The weather in March is changeable. This is the month where there are the biting winds of winter as well as days of glorious spring sunshine.
While things remain mixed outdoors, for growers and gardeners it’s best to head indoors. Your polytunnel is the ideal enclosed space as it protects from adverse weather conditions and extends the growing season.
Now is the time to make the most of the extra time you’ve bought by using a polytunnel for your plants. This guide will show you how to focus on the things you’ve been growing and help you decide what to plant in March in the UK.
What’s inside your polytunnel in March
This is a particularly busy month as you look forward to a great growing season and some delicious summer crops. Before you concentrate on what vegetables to plant and what seeds to grow in March in the UK, however, it’s important you focus on your overwintering plants first.
Look out for plants that might be about to run to seed too early due to the cold snap in January and February. Some that may bolt at this time include lettuce and celeriac, so stop the process by trimming back all the leaves, leaving a handful on each plant. This should prolong them into April.
Celery - which can be overwintered in milder areas - will be doing well this month. If you planted some towards the end of autumn, it should be producing edible stems. There’s a short window for this though. Harvest while you can.
Other overwintering plants to look out for are tomatoes, which will be flowering around now if planted in January. You have roughly 60 days from their first flowering to seeing the fruit appear.
Some of the plants that will be flowering now will be peas and broad beans, especially if you planted them in January. If these were planted towards the end of last autumn, they’ll be developing pods.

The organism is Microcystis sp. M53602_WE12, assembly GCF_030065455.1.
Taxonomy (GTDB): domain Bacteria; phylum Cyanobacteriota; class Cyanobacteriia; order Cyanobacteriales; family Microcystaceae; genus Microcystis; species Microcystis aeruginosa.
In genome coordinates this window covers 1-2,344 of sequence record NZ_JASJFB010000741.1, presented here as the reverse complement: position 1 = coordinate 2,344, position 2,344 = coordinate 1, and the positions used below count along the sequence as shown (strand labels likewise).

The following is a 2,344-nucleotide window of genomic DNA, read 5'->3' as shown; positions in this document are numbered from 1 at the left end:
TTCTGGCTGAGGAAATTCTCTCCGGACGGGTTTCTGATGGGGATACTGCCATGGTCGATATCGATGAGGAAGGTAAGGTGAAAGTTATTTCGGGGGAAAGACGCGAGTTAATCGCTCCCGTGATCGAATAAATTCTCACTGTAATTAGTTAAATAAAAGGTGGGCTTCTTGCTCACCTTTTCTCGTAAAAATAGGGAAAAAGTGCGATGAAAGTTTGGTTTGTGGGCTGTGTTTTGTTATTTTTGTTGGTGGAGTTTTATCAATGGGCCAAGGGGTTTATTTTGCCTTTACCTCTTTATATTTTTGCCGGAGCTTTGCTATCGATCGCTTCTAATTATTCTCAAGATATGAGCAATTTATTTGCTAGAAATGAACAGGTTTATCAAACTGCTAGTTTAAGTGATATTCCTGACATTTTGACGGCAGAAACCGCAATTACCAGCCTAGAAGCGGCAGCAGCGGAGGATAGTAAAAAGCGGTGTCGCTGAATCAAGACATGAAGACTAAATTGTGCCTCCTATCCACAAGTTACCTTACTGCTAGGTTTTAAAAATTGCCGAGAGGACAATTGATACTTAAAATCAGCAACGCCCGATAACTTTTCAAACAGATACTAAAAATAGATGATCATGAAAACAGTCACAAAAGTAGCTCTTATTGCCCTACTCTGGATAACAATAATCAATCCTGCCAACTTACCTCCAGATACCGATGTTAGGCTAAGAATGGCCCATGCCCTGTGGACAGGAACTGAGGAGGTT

Once you’ve checked on your overwintering plants, you can then shift your focus to the planting to do in March.
Top growing tips for March
The polytunnel may resemble a plant nursery at this time of year, with young plants and seedlings needing a lot of care and attention. To help you manage your polytunnel, work out what to plant in March and prepare for the year ahead, check out our handy hints and tips.
Prep your polytunnel
You might be spring cleaning other areas of your home right now. Why not add your polytunnel to the list? Clear out any trays and beds ready for summer crops, tidy away the areas used for overwintering plants and clean the plastic inside your polytunnel. By doing this, you’ll be ready for planting in March and well placed to prevent pests.
Once you’ve cleared your polytunnel, you can focus on adding staging that you might need to provide a home for your young plants and seedlings.
Order tender plants
Take the time to work out what you want to grow. In a polytunnel in March, you’ll be ordering tender plants if you are not growing them from seed. Contact seed companies that supply tender crops or visit your local garden centre.
Care for seedlings